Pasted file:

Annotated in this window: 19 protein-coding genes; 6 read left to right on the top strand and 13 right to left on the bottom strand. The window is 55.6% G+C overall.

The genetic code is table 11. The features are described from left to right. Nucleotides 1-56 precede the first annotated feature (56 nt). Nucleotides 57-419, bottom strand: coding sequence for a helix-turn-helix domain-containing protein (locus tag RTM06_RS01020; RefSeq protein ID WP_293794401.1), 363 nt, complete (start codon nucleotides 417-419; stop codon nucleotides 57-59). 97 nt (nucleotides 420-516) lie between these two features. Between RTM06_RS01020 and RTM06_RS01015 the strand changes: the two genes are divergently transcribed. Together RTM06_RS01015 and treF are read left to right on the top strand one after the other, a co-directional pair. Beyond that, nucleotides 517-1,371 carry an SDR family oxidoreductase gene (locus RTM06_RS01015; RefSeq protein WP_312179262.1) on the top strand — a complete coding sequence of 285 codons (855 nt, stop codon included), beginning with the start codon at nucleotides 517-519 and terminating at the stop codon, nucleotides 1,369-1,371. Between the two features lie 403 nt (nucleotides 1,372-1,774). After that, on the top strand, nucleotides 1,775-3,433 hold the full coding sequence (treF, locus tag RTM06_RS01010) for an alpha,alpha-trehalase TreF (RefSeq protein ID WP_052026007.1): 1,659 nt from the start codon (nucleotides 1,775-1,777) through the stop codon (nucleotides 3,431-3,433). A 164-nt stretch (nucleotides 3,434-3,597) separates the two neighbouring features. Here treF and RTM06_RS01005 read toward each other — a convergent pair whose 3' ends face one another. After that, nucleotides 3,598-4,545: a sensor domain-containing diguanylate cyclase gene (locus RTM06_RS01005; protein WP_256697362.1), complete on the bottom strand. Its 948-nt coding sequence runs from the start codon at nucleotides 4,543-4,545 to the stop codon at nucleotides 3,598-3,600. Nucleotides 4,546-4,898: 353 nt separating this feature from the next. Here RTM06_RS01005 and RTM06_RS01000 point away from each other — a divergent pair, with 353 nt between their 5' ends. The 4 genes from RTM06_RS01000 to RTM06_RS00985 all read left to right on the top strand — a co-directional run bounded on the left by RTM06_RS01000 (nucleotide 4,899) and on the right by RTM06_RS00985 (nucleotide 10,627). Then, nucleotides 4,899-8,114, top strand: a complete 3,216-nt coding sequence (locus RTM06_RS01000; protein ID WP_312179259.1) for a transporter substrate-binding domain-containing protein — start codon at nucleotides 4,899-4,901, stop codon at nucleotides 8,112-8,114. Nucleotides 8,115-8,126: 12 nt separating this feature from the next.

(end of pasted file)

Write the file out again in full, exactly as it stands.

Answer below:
Annotated in this window: 19 protein-coding genes; 6 read left to right on the top strand and 13 right to left on the bottom strand. The window is 55.6% G+C overall.

The genetic code is table 11. The features are described from left to right. Nucleotides 1-56 precede the first annotated feature (56 nt). Nucleotides 57-419, bottom strand: coding sequence for a helix-turn-helix domain-containing protein (locus tag RTM06_RS01020; RefSeq protein ID WP_293794401.1), 363 nt, complete (start codon nucleotides 417-419; stop codon nucleotides 57-59). 97 nt (nucleotides 420-516) lie between these two features. Between RTM06_RS01020 and RTM06_RS01015 the strand changes: the two genes are divergently transcribed. Together RTM06_RS01015 and treF are read left to right on the top strand one after the other, a co-directional pair. Beyond that, nucleotides 517-1,371 carry an SDR family oxidoreductase gene (locus RTM06_RS01015; RefSeq protein WP_312179262.1) on the top strand — a complete coding sequence of 285 codons (855 nt, stop codon included), beginning with the start codon at nucleotides 517-519 and terminating at the stop codon, nucleotides 1,369-1,371. Between the two features lie 403 nt (nucleotides 1,372-1,774). After that, on the top strand, nucleotides 1,775-3,433 hold the full coding sequence (treF, locus tag RTM06_RS01010) for an alpha,alpha-trehalase TreF (RefSeq protein ID WP_052026007.1): 1,659 nt from the start codon (nucleotides 1,775-1,777) through the stop codon (nucleotides 3,431-3,433). A 164-nt stretch (nucleotides 3,434-3,597) separates the two neighbouring features. Here treF and RTM06_RS01005 read toward each other — a convergent pair whose 3' ends face one another. After that, nucleotides 3,598-4,545: a sensor domain-containing diguanylate cyclase gene (locus RTM06_RS01005; protein WP_256697362.1), complete on the bottom strand. Its 948-nt coding sequence runs from the start codon at nucleotides 4,543-4,545 to the stop codon at nucleotides 3,598-3,600. Nucleotides 4,546-4,898: 353 nt separating this feature from the next. Here RTM06_RS01005 and RTM06_RS01000 point away from each other — a divergent pair, with 353 nt between their 5' ends. The 4 genes from RTM06_RS01000 to RTM06_RS00985 all read left to right on the top strand — a co-directional run bounded on the left by RTM06_RS01000 (nucleotide 4,899) and on the right by RTM06_RS00985 (nucleotide 10,627). Then, nucleotides 4,899-8,114, top strand: a complete 3,216-nt coding sequence (locus RTM06_RS01000; protein ID WP_312179259.1) for a transporter substrate-binding domain-containing protein — start codon at nucleotides 4,899-4,901, stop codon at nucleotides 8,112-8,114. Nucleotides 8,115-8,126: 12 nt separating this feature from the next.